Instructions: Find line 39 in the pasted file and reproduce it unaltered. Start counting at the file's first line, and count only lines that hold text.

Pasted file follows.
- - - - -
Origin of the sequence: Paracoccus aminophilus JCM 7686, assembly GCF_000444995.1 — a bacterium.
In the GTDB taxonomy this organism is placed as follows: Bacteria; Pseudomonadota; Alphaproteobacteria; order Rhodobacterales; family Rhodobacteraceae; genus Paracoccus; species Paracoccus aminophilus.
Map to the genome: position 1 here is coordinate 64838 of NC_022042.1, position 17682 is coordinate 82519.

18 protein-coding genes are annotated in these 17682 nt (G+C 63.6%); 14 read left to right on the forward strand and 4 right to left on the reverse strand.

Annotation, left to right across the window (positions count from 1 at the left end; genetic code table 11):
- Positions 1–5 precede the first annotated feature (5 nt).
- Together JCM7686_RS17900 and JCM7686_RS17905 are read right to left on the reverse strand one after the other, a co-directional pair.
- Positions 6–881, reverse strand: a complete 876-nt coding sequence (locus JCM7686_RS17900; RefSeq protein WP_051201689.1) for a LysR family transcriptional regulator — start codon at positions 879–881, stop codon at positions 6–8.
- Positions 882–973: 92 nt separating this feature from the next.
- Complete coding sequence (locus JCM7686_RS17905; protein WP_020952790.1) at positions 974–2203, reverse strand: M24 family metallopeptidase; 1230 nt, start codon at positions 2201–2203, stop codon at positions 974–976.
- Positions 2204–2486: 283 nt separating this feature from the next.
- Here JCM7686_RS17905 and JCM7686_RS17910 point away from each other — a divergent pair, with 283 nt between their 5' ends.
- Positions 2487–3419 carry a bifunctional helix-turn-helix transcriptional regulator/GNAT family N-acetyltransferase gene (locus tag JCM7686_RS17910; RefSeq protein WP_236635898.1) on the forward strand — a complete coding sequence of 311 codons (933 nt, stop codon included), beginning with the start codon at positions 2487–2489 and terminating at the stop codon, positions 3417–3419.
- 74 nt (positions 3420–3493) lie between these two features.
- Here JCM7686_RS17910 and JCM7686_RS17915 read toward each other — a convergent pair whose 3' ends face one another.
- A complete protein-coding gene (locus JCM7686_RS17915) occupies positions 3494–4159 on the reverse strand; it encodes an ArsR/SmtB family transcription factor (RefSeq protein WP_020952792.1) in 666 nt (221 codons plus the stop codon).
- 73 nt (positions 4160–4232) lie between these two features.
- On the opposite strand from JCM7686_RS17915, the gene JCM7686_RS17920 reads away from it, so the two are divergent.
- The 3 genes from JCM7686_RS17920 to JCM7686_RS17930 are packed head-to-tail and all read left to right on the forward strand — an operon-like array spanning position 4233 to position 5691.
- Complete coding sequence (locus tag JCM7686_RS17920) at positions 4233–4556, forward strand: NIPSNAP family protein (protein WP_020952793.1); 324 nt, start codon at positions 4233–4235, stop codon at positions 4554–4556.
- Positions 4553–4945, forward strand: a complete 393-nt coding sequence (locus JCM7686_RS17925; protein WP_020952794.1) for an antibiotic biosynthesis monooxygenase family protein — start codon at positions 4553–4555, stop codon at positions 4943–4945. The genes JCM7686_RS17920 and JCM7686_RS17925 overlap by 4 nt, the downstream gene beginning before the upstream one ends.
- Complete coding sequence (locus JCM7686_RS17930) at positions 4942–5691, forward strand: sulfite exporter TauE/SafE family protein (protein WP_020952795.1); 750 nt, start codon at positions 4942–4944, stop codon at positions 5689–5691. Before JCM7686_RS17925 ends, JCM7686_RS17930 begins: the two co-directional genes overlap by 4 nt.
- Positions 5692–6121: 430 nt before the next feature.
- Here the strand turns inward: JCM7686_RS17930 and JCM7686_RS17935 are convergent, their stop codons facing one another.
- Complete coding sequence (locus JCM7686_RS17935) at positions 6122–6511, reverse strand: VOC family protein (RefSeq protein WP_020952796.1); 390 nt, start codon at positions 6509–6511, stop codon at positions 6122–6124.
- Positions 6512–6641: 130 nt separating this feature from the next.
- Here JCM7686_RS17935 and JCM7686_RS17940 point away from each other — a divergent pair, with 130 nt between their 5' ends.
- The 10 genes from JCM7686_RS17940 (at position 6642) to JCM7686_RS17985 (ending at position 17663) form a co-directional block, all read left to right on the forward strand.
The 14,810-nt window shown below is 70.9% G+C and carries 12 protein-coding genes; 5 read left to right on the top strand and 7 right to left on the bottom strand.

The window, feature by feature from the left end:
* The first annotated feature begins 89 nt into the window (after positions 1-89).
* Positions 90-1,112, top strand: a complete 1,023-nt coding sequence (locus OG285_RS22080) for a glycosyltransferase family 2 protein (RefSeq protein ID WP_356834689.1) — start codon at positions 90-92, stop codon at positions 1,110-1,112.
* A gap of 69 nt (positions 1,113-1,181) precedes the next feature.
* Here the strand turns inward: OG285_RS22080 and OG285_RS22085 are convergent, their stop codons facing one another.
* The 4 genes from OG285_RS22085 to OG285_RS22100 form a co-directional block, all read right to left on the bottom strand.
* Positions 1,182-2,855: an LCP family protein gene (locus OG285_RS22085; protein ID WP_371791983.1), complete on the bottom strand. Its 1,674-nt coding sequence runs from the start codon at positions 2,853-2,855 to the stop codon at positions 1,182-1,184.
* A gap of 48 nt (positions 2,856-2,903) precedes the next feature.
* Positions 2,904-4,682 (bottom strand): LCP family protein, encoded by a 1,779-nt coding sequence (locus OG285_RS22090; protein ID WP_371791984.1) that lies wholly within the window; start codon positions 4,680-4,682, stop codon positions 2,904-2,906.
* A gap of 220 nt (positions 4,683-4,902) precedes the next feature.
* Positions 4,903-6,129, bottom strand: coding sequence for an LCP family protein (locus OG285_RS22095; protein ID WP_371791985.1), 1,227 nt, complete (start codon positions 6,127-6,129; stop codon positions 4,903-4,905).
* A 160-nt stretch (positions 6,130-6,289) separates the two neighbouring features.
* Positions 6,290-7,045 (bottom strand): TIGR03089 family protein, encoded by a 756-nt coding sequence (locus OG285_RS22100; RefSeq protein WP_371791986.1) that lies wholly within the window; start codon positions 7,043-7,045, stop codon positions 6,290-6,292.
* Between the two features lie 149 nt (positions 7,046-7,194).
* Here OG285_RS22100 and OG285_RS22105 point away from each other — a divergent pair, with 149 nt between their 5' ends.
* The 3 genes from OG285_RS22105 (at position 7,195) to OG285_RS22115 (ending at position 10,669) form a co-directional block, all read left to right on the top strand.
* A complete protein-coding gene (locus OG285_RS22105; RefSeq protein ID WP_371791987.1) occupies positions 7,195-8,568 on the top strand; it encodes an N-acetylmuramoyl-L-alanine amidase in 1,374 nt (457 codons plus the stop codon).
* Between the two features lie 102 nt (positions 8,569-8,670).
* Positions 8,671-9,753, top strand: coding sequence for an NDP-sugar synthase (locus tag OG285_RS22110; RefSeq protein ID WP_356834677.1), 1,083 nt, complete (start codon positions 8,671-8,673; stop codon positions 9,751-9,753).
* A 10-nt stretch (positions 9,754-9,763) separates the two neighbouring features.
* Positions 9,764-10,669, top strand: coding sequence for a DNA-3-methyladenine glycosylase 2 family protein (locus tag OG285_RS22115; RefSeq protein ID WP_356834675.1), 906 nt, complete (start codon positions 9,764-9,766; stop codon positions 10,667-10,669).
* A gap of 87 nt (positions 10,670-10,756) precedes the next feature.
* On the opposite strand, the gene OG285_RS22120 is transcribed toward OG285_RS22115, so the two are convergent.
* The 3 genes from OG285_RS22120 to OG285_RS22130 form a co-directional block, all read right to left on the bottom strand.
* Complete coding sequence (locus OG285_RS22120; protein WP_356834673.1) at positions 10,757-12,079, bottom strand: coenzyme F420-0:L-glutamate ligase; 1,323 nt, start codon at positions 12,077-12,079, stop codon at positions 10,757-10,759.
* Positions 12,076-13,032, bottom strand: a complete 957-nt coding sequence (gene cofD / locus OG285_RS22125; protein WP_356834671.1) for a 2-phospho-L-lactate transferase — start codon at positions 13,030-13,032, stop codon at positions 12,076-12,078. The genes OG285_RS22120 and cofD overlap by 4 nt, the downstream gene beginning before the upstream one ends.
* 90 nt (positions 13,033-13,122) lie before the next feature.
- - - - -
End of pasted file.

* A gap of 220 nt (positions 4,683-4,902) precedes the next feature.